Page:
One of the late winter game animals most neglected and yet most challenging is the rabbit.  My early bowhunting training came at the expense of brother rabbit.  The archery tackle needed to hunt this animal was none other than the normal hunting bow and a few blunt tipped arrows.  Later when I had deer hunting arrows with the replaceable broadheads, I just removed the broadhead and substituted a blunt one in its place.  My arrowheads came from places that sold archery equipment.  

For those who have arrows with glue on heads, the change is a little more work but just as simple.  It is simply a matter of heating the head over a flame.  The kitchen stove works well.  The glue becomes liquid in the heat and the head can be removed with a pair of pliers.  Do not use unprotected fingers to pull it off as the metal head becomes very hot.  The shaft and glue are reheated and a blunt tip is applied to the shaft.  As the glue cools the head is solidly in place. 

Those with carbon arrows should leave them at home.  Rabbit hunting is hard on arrows and the carbon arrows are too expensive to be shooting into brush and snow.  They might get broken or lost. 

If one has a problem obtaining blunt heads, a .38 caliber brass casing from a place that sells pistol ammo works as well.  The inside diameter of the casing is 11/32 inch.  This caliber is popular with pistol shooters and they are reloaded to save money.  Gun shops that sell reloading supplies often sell the brass as well.  They usually are only a few cents a piece.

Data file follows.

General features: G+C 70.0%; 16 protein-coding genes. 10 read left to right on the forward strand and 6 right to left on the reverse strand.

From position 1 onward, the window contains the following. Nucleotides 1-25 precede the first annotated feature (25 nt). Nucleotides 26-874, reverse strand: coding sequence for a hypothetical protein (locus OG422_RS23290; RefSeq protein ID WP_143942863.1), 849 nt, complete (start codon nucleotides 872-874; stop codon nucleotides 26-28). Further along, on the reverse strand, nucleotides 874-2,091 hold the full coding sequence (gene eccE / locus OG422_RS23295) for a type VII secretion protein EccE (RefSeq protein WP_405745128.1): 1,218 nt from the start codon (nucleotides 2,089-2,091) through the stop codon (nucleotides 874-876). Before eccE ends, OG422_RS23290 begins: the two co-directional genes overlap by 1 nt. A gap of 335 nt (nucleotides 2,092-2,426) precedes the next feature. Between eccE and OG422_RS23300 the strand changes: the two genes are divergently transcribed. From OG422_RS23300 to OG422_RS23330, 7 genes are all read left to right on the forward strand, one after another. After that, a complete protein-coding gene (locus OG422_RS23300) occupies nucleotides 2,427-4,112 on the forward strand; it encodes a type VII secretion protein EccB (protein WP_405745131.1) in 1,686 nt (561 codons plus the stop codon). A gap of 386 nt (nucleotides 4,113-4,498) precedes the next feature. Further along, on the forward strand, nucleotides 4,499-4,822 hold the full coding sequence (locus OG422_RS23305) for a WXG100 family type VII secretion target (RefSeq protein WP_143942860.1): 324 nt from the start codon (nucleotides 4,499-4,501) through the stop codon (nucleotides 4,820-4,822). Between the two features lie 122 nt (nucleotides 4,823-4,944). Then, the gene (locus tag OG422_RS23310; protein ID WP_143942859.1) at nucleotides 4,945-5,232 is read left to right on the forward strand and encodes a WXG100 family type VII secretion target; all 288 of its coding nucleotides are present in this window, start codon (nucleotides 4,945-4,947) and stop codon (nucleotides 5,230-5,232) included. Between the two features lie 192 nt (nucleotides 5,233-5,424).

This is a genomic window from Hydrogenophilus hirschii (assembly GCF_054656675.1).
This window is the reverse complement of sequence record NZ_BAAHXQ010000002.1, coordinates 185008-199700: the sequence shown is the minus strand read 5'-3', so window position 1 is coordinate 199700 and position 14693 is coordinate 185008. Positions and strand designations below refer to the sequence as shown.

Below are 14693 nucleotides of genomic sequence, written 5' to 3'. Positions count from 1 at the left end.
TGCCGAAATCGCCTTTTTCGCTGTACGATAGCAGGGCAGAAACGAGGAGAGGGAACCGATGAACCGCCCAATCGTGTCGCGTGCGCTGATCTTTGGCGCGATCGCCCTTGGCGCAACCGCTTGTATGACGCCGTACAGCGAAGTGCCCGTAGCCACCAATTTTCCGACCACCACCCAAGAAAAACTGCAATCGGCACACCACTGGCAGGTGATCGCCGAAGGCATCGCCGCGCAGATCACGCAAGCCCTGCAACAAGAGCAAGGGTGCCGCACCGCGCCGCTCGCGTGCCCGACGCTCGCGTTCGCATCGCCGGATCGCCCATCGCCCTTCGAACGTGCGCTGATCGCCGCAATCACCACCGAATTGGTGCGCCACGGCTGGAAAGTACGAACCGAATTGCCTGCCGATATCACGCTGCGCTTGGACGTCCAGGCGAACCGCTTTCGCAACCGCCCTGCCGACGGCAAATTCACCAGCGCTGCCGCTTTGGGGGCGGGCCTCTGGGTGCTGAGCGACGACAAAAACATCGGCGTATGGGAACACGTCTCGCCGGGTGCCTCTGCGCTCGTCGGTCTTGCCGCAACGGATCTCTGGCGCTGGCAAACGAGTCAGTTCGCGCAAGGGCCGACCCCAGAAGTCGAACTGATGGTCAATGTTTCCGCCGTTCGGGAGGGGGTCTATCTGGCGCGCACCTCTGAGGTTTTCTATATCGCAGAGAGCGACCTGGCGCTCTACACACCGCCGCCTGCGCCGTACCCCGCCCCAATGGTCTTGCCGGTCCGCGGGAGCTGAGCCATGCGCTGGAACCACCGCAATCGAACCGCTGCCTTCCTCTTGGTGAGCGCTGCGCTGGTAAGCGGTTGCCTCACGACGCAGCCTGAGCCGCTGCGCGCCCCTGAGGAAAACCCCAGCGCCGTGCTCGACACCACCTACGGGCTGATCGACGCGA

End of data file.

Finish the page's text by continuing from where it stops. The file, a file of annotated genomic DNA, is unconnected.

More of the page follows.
While on the subject of doing it yourself, let us not forget the arrow.  If you are using wood shafts, as they are the cheapest to make, it is a good idea to dip them full length in a clear lacquer.  The lacquer helps to seal the shaft and reduce warping from exposure to rain and snow.  Keeping costs down is a good idea for rabbit hunting as many arrows are lost in the snow and brush. 

As for the fletching on the arrow, the flu flu normally used on small game is not recommended for rabbits as it flys too slowly.  The faster, straight fletching of four to 5 inches is better. 

Hunting rabbits late in the season is far more difficult due to weather, smarter quarry, etc.  Early season hunters have already harvested most of the “dumb bunnies.”  Rabbits that make mistakes have been taken.  Mother Nature has taken her toll on the population by claiming the weak ones through reduced food supply, disease and natural predation.  The survivors are well aware of the danger you present.  Bowhunters are in the field for the challenge or else they would have taken up another weapon. 

Because they are the top of the menu for just about all other critters, a rabbits first consideration is cover.  Late season rabbits are concerned with cold and wetness first and wind second.  Ask anyone who has owned a rabbit fur coat, they are not warm and when wet they tend to mat.  Therefore, rabbits want to have an area where they can get sun for warmth and still be out of the wind.  On sunny days, they are to be found in direct sunlight.  They will preen and fluff their fur to maximize its protection from the cold.  If the ground is wet in some areas and dry in others, they will go to the dry bare patches with cover nearby.